He establishes the connection between masculinity and by emphasizing the effort Nurse Ratched puts forth to hide her feminine features. This connection is again highlighted after Billy performs a masculine act and is able to resist the Nurse’s control. In society, women are routinely placed in submissive roles while men get to enjoy the positions of power. One Flew Over the Cuckoo’s Nest furthers this idea by stressing the necessity to hide all femininity in order to gain a position of power not traditionally held by women. Nurse Ratched is only able to gain such an iron grip over the patients by taking away from the masculinity of them.
Some of these methods include destroying identity through classification, objectification, and indoctrination. Most women of Gilead are sufficiently repressed that they seem to accept their assigned roles, at least outwardly resigned to their fate. Atwood uses gender roles in The Handmaid’s Tale to show the lengths to which misogynistic totalitarian governments will go, to protect their dictatorships. The Republic of Gilead is a hierarchical society which requires complete submission of women to men. By taking away women’s paid jobs, confiscating their property, draining their bank accounts, and giving them no recourse, the male leadership leaves women in a fully dependent and subservient position.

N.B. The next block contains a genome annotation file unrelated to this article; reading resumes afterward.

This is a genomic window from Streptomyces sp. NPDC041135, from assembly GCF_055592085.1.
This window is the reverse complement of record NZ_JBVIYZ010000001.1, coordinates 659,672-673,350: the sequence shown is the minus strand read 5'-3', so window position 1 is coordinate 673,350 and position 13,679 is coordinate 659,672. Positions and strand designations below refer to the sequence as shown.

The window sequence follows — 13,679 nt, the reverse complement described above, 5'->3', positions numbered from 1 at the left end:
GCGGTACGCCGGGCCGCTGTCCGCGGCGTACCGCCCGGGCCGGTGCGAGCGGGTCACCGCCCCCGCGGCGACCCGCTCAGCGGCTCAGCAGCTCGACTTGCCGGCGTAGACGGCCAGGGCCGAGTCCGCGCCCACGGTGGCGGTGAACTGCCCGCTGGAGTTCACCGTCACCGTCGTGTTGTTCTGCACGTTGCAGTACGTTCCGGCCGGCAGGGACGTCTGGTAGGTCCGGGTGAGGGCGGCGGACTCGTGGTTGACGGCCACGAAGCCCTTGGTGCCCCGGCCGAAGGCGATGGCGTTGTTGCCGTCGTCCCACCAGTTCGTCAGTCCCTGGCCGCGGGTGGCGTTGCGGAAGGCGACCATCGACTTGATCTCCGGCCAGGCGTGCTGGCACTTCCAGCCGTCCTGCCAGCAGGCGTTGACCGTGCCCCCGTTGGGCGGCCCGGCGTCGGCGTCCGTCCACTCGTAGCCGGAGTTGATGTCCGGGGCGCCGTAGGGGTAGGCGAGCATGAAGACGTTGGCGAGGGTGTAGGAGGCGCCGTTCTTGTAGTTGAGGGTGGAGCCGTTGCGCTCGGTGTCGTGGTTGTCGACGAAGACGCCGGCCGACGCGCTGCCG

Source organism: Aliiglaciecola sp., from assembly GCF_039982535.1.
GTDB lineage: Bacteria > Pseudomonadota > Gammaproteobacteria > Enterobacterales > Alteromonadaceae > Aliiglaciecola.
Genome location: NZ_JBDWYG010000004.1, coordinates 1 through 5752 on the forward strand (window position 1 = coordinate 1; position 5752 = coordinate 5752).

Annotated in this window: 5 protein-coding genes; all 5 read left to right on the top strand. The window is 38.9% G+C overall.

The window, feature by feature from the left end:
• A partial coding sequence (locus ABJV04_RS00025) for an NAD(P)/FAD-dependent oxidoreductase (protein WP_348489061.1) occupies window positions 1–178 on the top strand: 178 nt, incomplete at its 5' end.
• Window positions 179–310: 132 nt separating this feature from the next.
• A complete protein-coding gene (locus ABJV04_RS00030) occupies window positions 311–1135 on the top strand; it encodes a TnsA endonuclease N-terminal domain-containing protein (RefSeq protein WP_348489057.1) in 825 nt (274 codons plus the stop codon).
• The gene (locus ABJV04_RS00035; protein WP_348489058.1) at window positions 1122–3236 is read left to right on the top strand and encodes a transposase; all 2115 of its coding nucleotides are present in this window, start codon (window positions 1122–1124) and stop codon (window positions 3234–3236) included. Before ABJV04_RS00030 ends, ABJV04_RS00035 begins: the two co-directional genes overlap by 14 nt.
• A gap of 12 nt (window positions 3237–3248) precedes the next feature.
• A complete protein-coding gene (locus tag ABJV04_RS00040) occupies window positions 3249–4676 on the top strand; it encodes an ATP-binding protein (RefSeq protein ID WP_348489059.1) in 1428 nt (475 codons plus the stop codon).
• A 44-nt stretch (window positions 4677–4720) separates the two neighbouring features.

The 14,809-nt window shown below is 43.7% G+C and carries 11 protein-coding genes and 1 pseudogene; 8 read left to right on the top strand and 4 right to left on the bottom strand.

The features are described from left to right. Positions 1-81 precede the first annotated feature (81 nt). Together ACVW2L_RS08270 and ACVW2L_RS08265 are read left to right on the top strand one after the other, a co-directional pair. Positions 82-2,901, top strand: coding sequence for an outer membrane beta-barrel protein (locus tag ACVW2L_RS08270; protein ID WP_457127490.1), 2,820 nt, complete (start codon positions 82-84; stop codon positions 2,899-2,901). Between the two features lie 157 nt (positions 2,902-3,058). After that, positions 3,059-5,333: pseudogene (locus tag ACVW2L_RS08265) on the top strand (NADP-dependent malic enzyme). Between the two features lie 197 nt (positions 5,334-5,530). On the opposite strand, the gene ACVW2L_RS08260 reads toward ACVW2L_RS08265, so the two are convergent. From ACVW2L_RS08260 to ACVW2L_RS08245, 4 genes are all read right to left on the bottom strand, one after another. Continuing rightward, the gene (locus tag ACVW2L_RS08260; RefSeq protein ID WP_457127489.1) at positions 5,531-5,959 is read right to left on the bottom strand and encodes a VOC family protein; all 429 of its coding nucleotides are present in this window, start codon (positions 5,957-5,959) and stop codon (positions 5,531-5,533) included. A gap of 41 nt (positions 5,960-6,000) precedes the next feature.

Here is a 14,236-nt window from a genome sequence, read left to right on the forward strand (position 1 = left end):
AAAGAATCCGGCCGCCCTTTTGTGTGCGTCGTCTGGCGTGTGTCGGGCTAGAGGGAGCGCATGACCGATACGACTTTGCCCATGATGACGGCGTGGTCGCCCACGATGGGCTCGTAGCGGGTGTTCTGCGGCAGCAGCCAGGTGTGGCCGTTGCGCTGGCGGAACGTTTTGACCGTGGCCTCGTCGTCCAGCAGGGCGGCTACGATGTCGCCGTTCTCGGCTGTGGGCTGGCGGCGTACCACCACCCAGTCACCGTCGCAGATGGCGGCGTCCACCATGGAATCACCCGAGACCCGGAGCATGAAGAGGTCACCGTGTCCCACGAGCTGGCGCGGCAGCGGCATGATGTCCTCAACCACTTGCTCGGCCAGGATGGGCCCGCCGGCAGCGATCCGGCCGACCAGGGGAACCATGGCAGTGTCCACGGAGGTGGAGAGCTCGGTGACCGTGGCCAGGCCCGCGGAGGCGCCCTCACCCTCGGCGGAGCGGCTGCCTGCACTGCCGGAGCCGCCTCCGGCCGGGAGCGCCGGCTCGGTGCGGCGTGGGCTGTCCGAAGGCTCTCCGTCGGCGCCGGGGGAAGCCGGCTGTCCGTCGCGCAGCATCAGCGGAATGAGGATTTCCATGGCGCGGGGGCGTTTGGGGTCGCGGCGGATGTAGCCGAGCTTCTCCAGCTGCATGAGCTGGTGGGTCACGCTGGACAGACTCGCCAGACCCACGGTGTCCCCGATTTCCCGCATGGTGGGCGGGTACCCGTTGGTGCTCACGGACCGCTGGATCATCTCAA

When Lengel, the “kingpin” of the A&P takes notice of the girls’ actions, he quickly steps up to protect his masculinity. In removing the girls from the A&P, he is attempting to put them back in their established place. As one critic noted, the male characters feel that “Either women were to stay in one place and allow themselves to be walked on as ‘houseslaves’ or mothers or they were to provide their sexual services when men so desired” (Douglass). The male characters expect